In testing this invention, an invert-oil emulsion of iso-butyl oleate and glycerine was prepared and tested in a STICKOMETER™ and test results—torque to free in inch pounds (in/lbs)—and compared to results with other fluids, including known spotting fluids and commercially available spotting fluids such as COASTAL SPOT™, available from Coastal Mud and Coastal Fluid Technologies, Lafayette, La., a division of Coastal Chemical Co., LLC a Holland Chemical International Co. Tables 1 through 4 show the performance of various experimental and commercial spotting fluid treatments in selected mud systems. In each case, the isobutyl oleate/glycerine composition of the present invention yielded equal or better results than any product tested.

TABLE I
Mud System/Spot Torque-to-Free (in/lbs)
Base A (16 ppg Freshwater Lignosulfonate) 350
Base A with addition of:
Diesel oil 170
11.6 CaCl2 brine 110
12.7 NaBr brine 190
12.7 NaBr brine/3% TORQ TRIM II ™ 150
12.7 NaBr brine/3% FSE Fluoro-surfactant 150
30% 12.7 NaBr brine/70% Glycerine 200
Squalane C30H62 120
Squalene C30H50 180
Isobutyl Oleate Neat  60
Oleyl Oleate Neat  80
16 ppg COASTAL SPOT ™/CaCl2  50
16 ppg COASTAL SPOT ™/NaCl 170
16 ppg Phase 1 of DUAL PHASE ™ 110
16 ppg Phase 1 & 2 of DUAL PHASE ™ 110
16 ppg Isobutyl Oleate/CaCl2  70
16 ppg Isobutyl Oleate/Glycerine  40
16 ppg Oleyl Oleate/Glycerine  55

TORQ TRIM II™ is available from Halliburton Energy Services, Inc. in Houston, Tex.; COASTAL SPOT™ is available from Coastal Mud and Coastal Fluid Technologies in Lafayette, La.; and DUAL PHASE™ is available from Halliburton Energy Services, Inc. in Houston, Tex.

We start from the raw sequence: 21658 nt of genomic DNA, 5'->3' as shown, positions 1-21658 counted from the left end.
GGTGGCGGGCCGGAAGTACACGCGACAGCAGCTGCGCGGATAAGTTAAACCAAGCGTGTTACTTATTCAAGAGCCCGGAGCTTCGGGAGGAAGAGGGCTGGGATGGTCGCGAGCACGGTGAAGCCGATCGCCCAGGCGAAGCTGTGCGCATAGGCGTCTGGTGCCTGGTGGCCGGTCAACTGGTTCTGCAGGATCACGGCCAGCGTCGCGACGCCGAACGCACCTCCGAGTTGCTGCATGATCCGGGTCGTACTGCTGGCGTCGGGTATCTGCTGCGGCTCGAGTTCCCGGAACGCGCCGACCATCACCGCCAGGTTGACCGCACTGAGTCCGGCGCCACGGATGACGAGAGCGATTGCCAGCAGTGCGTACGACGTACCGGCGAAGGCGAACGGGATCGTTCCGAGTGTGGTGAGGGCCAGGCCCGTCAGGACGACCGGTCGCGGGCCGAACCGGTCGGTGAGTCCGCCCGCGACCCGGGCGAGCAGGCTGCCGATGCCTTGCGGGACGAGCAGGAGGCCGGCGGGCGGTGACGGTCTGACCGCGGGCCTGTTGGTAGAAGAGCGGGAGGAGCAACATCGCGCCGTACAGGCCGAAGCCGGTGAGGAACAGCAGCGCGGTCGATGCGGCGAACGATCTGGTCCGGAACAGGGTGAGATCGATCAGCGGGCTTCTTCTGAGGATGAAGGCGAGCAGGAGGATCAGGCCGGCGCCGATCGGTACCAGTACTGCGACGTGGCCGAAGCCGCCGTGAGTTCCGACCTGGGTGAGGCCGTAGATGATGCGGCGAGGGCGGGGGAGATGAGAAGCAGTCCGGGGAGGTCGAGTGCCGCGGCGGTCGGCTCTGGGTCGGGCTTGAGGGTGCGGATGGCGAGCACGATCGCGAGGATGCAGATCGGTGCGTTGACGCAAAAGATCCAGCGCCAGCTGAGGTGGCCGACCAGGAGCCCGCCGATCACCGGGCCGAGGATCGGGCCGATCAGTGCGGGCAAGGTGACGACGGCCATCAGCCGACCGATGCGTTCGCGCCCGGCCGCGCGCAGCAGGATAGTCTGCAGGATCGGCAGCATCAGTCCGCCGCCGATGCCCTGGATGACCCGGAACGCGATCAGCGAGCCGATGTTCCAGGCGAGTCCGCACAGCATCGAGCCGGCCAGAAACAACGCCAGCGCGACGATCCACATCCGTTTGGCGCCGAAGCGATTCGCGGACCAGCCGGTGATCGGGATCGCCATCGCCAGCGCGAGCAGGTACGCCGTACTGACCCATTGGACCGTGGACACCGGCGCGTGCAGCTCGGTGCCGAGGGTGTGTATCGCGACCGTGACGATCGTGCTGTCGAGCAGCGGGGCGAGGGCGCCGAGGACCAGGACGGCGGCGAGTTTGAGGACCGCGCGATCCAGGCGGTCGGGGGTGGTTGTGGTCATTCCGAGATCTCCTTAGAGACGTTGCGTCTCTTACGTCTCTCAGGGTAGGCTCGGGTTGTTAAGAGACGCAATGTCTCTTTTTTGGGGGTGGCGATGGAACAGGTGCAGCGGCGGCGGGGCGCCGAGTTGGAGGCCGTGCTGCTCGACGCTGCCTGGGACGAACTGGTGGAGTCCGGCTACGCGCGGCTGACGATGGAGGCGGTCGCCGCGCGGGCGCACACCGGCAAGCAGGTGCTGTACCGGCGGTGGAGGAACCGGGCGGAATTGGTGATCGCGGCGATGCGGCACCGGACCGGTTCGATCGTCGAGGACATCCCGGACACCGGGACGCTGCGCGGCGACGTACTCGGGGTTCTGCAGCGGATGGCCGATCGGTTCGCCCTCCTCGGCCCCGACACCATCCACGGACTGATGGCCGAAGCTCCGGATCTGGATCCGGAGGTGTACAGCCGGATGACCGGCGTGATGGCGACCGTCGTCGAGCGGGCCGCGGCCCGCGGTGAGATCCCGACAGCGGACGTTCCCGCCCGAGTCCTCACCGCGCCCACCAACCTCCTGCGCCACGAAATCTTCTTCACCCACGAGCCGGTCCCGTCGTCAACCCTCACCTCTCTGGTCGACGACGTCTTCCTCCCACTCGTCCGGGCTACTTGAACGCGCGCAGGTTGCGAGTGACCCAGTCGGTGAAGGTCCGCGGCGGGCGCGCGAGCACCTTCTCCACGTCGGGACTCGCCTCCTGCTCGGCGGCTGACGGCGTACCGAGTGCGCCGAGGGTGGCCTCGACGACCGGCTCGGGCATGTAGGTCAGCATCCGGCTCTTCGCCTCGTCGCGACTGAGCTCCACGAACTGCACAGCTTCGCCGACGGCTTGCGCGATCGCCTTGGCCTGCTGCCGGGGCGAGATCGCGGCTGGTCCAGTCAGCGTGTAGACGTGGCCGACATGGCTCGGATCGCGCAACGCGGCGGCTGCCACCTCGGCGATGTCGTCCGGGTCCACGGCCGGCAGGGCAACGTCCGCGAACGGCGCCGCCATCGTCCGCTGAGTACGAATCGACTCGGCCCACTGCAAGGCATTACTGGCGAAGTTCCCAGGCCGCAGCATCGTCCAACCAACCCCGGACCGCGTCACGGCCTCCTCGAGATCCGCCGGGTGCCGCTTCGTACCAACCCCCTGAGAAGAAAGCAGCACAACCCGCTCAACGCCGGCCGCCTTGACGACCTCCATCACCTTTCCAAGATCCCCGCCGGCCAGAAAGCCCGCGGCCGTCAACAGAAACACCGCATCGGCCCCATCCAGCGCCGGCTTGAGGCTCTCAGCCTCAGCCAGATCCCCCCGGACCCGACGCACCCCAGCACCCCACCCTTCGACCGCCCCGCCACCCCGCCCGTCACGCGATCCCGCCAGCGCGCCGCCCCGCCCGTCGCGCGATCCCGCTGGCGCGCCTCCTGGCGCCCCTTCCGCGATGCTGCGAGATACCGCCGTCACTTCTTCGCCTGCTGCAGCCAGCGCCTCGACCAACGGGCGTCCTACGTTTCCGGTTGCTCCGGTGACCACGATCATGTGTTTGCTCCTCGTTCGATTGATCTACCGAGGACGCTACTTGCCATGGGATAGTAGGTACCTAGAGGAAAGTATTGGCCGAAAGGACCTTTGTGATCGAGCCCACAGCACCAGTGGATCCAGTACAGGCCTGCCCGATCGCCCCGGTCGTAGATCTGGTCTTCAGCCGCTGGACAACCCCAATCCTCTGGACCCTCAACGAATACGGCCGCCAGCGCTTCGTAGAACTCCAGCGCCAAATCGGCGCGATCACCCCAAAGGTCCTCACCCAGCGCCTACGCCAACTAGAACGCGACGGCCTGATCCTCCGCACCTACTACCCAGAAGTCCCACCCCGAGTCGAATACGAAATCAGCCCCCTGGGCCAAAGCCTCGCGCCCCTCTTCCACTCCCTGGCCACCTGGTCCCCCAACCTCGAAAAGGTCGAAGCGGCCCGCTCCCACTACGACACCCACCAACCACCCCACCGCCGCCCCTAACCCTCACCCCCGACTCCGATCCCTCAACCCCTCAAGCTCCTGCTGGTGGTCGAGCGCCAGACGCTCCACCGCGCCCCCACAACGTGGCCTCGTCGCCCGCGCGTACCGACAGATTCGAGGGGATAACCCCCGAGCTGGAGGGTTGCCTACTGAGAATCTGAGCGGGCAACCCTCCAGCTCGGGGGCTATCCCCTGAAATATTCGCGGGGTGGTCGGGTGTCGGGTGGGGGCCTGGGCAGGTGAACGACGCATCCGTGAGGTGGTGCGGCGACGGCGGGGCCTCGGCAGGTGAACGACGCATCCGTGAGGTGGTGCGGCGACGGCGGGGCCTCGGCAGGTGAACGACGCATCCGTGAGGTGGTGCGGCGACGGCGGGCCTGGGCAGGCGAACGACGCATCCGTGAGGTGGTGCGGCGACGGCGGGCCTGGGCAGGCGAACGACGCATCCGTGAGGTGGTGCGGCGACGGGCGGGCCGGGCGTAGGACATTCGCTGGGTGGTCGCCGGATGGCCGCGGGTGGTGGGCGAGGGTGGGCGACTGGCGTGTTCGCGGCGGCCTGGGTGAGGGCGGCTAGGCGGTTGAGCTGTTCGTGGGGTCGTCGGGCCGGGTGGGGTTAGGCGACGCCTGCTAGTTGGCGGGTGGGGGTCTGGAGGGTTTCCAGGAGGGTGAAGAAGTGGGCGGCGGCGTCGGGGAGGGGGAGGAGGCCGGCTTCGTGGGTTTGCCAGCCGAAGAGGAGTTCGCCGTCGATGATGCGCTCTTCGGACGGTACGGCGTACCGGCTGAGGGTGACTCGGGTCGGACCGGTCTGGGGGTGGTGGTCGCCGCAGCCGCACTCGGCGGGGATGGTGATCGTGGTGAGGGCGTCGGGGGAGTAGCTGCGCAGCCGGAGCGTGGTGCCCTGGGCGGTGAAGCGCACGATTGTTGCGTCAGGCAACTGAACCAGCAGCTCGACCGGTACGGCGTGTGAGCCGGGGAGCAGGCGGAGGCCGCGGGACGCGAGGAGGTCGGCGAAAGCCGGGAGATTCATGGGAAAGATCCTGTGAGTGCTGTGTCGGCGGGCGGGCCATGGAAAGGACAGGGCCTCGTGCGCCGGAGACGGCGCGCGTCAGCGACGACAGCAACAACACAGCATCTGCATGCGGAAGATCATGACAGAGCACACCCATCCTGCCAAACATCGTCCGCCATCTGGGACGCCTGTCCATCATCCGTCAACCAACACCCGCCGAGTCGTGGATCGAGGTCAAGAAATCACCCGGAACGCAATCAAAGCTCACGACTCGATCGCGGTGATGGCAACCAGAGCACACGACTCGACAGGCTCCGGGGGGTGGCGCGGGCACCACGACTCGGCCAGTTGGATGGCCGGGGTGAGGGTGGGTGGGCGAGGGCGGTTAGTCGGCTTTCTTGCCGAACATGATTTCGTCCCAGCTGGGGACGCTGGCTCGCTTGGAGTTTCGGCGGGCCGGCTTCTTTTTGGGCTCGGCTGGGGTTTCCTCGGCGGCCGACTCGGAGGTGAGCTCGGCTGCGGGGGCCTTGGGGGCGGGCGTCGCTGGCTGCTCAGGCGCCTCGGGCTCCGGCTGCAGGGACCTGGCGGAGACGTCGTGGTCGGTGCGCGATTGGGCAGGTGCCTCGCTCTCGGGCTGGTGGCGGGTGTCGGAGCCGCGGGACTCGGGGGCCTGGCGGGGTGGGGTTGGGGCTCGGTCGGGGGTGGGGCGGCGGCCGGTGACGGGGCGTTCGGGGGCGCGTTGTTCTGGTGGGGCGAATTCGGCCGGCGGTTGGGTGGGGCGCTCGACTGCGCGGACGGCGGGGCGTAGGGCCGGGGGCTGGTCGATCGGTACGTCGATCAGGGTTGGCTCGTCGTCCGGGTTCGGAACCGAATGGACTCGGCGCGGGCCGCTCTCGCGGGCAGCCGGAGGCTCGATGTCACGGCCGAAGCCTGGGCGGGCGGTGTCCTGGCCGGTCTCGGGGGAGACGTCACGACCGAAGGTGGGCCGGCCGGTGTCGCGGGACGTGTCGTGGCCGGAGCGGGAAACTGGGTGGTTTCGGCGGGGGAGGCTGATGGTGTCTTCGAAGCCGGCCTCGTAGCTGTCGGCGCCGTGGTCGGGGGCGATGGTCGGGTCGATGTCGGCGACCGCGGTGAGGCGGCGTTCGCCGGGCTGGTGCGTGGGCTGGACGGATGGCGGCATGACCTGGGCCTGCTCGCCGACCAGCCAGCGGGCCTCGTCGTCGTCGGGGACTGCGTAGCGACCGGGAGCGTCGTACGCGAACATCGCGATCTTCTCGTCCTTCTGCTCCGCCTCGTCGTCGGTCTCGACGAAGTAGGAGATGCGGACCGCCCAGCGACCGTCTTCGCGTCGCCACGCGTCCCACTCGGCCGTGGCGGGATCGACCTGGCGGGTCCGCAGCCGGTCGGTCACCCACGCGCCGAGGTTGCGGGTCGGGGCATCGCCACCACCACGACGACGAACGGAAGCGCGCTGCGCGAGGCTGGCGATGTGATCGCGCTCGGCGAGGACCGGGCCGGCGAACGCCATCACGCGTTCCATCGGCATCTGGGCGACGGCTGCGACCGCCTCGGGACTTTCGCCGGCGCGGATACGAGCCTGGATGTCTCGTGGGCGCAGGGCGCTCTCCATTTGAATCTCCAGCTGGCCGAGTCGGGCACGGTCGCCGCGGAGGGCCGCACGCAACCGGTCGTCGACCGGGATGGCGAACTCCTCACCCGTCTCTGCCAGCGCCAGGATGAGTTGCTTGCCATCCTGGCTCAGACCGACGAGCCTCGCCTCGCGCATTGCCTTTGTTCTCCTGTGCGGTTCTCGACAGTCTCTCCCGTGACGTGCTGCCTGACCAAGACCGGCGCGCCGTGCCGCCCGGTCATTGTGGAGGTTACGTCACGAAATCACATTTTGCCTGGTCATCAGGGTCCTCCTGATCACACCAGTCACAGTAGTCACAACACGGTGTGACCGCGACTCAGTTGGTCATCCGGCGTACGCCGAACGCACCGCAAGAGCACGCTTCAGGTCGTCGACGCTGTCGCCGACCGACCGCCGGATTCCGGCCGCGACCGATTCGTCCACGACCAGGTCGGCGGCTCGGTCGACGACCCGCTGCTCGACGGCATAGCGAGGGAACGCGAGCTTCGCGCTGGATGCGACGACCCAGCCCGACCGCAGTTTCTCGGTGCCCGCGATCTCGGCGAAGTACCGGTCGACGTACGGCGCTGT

The base mud in Table 1 is a 16 lb/gal freshwater/lignosulfonate mud. This base mud shows torque-to-free at 350 inch-pounds, a “high” number in terms of sticking tendency, indicating the mud alone likely will not be able to free a stuck pipe. A low torque-to-free number represents or indicates low sticking tendency. As shown in Table 1, all of the various spotting fluid treatments provided some improvement over the base mud for purposes of freeing stuck pipe. The isobutyl oleate/glycerine system of the present invention yielded the best performance, with a very low torque-to-free number of 40.

TABLE 2
Torque-to-Free
Mud System/Spot (in/lbs)
Base B (16 ppg Seawater Lignosulfonate) 280
Base B with addition of:
16 ppg COASTAL SPOT ™/CaCl2 300
16 ppg ENVIRO-SPOT ™/Freshwater 270
16 ppg Phase 1 of DUAL PHASE ™ 290
16 ppg Phase 1 & 2 of DUAL PHASE ™ 290
16 ppg Isobutyl Oleate/Glycerine 210
16 ppg Isobutyl Oleate/Glycerine (after 250° F. hot roll) 180

COASTAL SPOT™ is available from Coastal Mud and Coastal Fluid Technologies in Lafayette, La.; ENVIRO-SPOT™ is available from Halliburton Energy Services, Inc. in Houston, Tex.; and DUAL PHASE™ is available from Halliburton Energy Services, Inc. in Houston, Tex.

Table 2 shows results with a 16 lb/gal seawater/lignosulfonate mud system. The control or base mud has a torque-to-free value of 280 in/lbs. Best performance again was with the isobutyl oleate/glycerine composition of the present invention, providing a torque-to-free of 210 in/lbs. Hot rolling this spotting fluid at 250° F. before conducting the STICKOMETER™ test yielded further improved results.

TABLE 3
Mud System/Spot Torque-to-Free (in/lbs)
Base C (16 ppg POLYNOX ™) 380
Base C with addition of:
16 ppg COASTAL SPOT ™/CaCl2 240
16 ppg Phase 1 of DUAL PHASE ™ 260
16 ppg Isobutyl Oleate/Glycerine 160
Base D (16 ppg PHPA Mud) 205
Base D with addition of:
16 ppg COASTAL SPOT ™/CaCl2 160
16 ppg Phase 1 of DUAL PHASE ™ 155
16 ppg Isobutyl Oleate/Glycerine 170

POLYNOX™ is available from Halliburton Energy Services, Inc. in Houston, Tex.; COASTAL SPOT™ is available from Coastal Mud and Coastal Fluid Technologies in Lafayette, La.; and DUAL PHASE™ is available from Halliburton Energy Services, Inc. in Houston, Tex.